Before the fall

blogging, daily living, Life, photography, United Kingdom

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This is a wonderful spot for a picnic – there we were on the slope overlooking this little river at Glen Etive last Sunday, watching a fantastic stag watching us as he dominated his landscape.  My husband is a real photographer – whereas I am a beginner – and as is his wont, he finished his sandwich and jumped up with tripod and camera to capture a one in a thousand shot . He didn’t manage it. I heard him before I saw him, in one glorious arc lose his footing and fall face forwards down the slope . My consciousness sort of disappeared I think. I moved, found myself next to him without knowing how, looking at a very deep gash gushing blood from just above his right eye. I didn’t know where else to check. He was horribly shocked from having to drink in his own blood as it flooded into his mouth. Horror scene.

Cut to the following day – put together like Jack that tumbled down the hill by a gorgeous young doctor at Fort William ,  he was wearing his stitches like a veteran.

What surprised me most was how physical shock attacks – I was functioning enough to cope on the hill – made a compress, found a sleeping stranger down the road to check him over- drove an hour and a half to the hospital – but the following day I was  a wreck. Cognitively even more impaired than I normally am in a morning it  was back to hospital to check out his dizziness. All o.k. on that front , but suddenly my back seizes up in chronic pain. Bizarre.

A week later and we are all good. And I am even more aware of how lucky I am to have him here with me. But when we go picnicking up waterfalls again, and we will, I think we will equip ourselves with a phone to message and possibly a flare. Often there is no signal up those hills and if he hadn’t been able to walk back down, we would have been in a much worse predicament. We are sensible , we have all the walking gear – but that doesn’t exclude accidents that can turn into nightmares. As the Scouts say ‘ Be Prepared.’

Some of the shots that my husband has taken in the past – and some of my own – are available in the sites that can be accessed on the pages in my blog if anybody cares to take a look! I love his photography and they can make great subjects for my work at Society 6 and Redbubble which goes onto lots of products. Here’s one I made earlier!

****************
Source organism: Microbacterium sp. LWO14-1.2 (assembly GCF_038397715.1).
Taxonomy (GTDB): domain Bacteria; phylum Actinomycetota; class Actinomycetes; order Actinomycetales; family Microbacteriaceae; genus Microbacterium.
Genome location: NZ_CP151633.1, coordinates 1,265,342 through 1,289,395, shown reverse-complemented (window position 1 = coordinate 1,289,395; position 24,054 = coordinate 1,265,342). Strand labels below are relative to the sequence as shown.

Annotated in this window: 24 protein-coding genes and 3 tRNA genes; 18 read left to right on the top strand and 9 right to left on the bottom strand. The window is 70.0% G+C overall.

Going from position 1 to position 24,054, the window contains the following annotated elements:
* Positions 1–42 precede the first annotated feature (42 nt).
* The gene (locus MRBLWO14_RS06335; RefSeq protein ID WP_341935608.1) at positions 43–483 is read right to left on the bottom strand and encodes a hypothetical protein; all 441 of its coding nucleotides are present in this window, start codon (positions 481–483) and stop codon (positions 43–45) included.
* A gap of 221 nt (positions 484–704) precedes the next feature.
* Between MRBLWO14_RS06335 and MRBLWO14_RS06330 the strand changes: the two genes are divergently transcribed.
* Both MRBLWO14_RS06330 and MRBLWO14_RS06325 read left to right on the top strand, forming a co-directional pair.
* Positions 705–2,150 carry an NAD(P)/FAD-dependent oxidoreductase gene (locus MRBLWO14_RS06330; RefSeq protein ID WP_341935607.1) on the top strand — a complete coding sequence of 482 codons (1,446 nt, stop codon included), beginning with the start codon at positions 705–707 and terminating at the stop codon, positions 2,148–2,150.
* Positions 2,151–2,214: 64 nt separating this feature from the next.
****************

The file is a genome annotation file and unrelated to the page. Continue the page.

stonework by anipanicuillens instnov5

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Floral tribute to RHS

daily living, illustration, photography, RHS, uk

Yesterday I made a further visit to RHS Hyde Hall in Essex, and it will probably be the last visit for some time as my life in the South of England is coming ever closer to a removal back to the Midlands. The two centre life I have lived over the past 14 years nevertheless remains a constant as I will be spending a great deal of time in Scotland. Hurrah!!

I hadn’t taken my working camera, so had to fall back on the companion phone camera simply because I had to capture the blooms I found there , and thought it might be interesting to show the photos and then the subsequent design that sprang from them. Sort of a Work in Progress thing.

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So there you have it! If you want to see more of my work there are links on the home page of the blog. Lots of different styles , not just flowers!!!

 

I love how my life is still flowering in new directions – particularly as now we have the opportunity to spend more time in nature, and potter about in Scotland. Cannot wait to be back up there!!

The stuff of Life

blogging, books, daily living, literature, reading, United Kingdom, writers